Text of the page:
Participate in the SAFECOM Nationwide Survey
By Marilyn Ward
Monday, October 30, 2017 | Comments

When public-safety organizations do not have the required communications or related equipment, it is a problem — one that has plagued organizations for decades. When emergency communications fail us in a response situation, the effects are often devastating for the people and property in the communities public safety serves. That is why communications operability, interoperability and continuity, as well as real-time information sharing among emergency responders, under a variety of response situations, continues to be the central focus of public safety’s collective mission. There is always more that can be done to improve the ability of first responders, emergency managers, government agencies and other public-safety organizations to communicate in all emergency situations.

SAFECOM understands this commitment and its importance to the public-safety mission. This advisory body, comprised of public-safety government and industry partners, is a key partnership program of the Department of Homeland Security (DHS) Office of Emergency Communications (OEC). Together, SAFECOM and OEC share a common goal of finding new ways to improve emergency communications interoperability by engaging with responders across federal, state, local, tribal and territorial governments, and on both sides of international borders.

One of SAFECOM’s early initiatives, the 2006 national interoperability baseline survey (NIBS), represented the first comprehensive survey of public-safety agencies across law enforcement, fire and rescue, and EMS disciplines in all 50 states and the District of Columbia. The NIBS results provided many invaluable insights into public-safety communications.

“The survey results reinforce the fact that interoperability is achievable,” said then-DHS Secretary Michael Chertoff at a December 2006 press conference. “That technology works today and is available. The willingness of emergency response leaders and local officials to make this issue their priority is what will continue to drive progress on one of 9/11’s most important lessons.”

These findings, along with the release of the “Implementing Recommendations of the 9/11 Commission Act of 2007,” helped define the resource and capability needs of the public-safety community for more than a decade afterward. In that spirit, SAFECOM and OEC built a partnership focused on working with key emergency response partners. The organizations continue to strive to address capability needs as they evolve to further improve public-safety communications.

SAFECOM is once again taking steps to support the nation’s public-safety organizations by launching the 2017 SAFECOM Nationwide Survey (SNS). The SNS builds on best practices and lessons learned from the 2006 NIBS to provide up-to-date information on the current state of the nation’s public-safety communications.

The 2017 survey will be sent to emergency response organizations across a variety of disciplines, including fire and rescue, EMS, public-safety answering points (PSAPs) and law enforcement. This target population spans U.S. federal departments and agencies, all 50 states, six territories, the District of Columbia and tribal nations.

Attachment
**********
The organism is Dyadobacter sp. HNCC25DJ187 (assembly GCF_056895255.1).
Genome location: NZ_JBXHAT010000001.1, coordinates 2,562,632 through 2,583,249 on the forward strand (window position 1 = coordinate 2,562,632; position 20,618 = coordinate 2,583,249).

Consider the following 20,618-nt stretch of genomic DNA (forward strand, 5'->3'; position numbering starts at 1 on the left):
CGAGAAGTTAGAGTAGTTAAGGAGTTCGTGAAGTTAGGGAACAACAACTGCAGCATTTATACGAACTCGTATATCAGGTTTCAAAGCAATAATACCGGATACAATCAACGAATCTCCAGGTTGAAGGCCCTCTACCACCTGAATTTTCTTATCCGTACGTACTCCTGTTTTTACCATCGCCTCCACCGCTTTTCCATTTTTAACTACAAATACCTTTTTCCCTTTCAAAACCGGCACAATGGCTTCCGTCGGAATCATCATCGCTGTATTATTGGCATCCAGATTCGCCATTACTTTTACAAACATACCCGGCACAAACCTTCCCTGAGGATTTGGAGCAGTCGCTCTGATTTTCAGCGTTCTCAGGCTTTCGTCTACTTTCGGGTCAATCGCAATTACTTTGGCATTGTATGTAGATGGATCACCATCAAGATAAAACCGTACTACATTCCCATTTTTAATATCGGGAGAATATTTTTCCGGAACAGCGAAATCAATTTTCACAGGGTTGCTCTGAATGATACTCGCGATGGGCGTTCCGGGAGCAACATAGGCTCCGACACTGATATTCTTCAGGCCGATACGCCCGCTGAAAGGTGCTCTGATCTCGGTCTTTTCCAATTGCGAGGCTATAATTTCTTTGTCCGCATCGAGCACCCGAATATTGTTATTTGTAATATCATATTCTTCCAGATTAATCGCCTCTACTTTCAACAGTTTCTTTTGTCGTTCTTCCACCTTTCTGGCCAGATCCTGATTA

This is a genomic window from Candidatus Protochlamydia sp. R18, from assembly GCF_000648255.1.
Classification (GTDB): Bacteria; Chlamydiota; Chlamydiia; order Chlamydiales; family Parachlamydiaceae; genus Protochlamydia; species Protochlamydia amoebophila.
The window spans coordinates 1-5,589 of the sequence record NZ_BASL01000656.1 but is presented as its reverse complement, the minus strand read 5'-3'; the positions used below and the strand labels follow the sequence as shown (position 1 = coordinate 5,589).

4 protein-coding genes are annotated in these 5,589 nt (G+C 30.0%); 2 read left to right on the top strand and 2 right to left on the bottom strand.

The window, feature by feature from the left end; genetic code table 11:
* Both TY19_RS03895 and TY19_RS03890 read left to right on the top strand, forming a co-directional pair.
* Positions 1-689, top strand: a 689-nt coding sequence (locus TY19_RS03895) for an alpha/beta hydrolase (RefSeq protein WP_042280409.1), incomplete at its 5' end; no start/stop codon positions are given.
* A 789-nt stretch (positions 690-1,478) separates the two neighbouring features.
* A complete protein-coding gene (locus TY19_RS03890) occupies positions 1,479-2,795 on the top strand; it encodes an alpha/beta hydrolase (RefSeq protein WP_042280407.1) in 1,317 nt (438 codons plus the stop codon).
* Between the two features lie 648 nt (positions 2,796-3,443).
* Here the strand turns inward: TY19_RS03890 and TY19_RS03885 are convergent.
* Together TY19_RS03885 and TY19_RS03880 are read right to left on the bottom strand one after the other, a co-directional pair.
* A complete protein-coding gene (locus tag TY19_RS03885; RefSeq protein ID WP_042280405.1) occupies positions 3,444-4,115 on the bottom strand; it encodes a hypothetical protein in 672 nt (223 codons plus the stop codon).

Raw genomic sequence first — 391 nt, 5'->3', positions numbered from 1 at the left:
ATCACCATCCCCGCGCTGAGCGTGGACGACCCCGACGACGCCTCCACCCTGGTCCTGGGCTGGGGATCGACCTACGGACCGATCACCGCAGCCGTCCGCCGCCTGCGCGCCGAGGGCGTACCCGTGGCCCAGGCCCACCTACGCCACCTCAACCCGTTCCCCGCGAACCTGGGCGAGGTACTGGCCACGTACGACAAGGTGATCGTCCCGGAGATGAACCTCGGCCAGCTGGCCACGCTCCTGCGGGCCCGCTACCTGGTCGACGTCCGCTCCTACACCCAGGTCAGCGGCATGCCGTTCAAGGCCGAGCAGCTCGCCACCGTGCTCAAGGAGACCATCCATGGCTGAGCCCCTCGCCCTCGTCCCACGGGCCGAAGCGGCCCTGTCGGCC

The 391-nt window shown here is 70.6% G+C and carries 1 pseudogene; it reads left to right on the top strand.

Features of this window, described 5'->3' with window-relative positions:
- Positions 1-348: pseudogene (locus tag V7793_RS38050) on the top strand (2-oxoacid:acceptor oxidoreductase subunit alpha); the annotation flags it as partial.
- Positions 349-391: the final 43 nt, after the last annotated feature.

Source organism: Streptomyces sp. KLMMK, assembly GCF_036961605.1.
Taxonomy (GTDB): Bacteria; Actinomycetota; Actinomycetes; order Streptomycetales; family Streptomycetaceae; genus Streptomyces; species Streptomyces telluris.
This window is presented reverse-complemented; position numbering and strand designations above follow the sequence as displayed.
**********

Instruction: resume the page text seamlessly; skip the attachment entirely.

Participation offers short- and long-term benefits to survey respondents. For example, the SNS initiative will enable SAFECOM to prioritize its initiatives and target resources in areas where the public-safety community needs it most. In addition, understanding what responders need and want will guide SAFECOM in its advocacy for better technical support and guidance, more favorable public policy, and greater support in programming and funding to help tackle critical communications capability gaps and challenges.

SAFECOM is also focused on delivering practical benefits to responders. For instance, relevant survey results and helpful insights pertaining to each level of government will be available to all public-safety partners. Support from the whole community will maximize the survey’s benefits. To achieve this goal, it is important that public-safety agencies across the United States, its territories and the District of Columbia participate by taking the survey.

Understandably, everyone receives several survey requests each year. And because time is limited, these surveys are often ignored; however, surveys can be powerful instruments of support, providing great benefits. The value of their corresponding results is tremendous when the benefits are explained and understood. For example, results of the 2017 SNS will be useful to public-safety organizations in several tangible ways. They will help improve emergency communications at the strategic, tactical and operational levels. “Widespread participation is needed for this effort,” said Gerald Reardon, SAFECOM chair and chief engineer, city of Cambridge (Massachusetts) Fire Department. “We (SAFECOM) hope that the entire first responder community will benefit from the results and that the findings will assist us to direct resources and efforts in the right direction at all levels of government. To that end, I encourage all public-safety organizations across the country, no matter how big or small of an organization, to participate. We need to hear from all agencies. This is your opportunity to make a difference.”

You can find the survey here.

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Marilyn Ward is the executive director of the National Public Safety Telecommunications Council (NPSTC) and a SAFECOM member. Email feedback to

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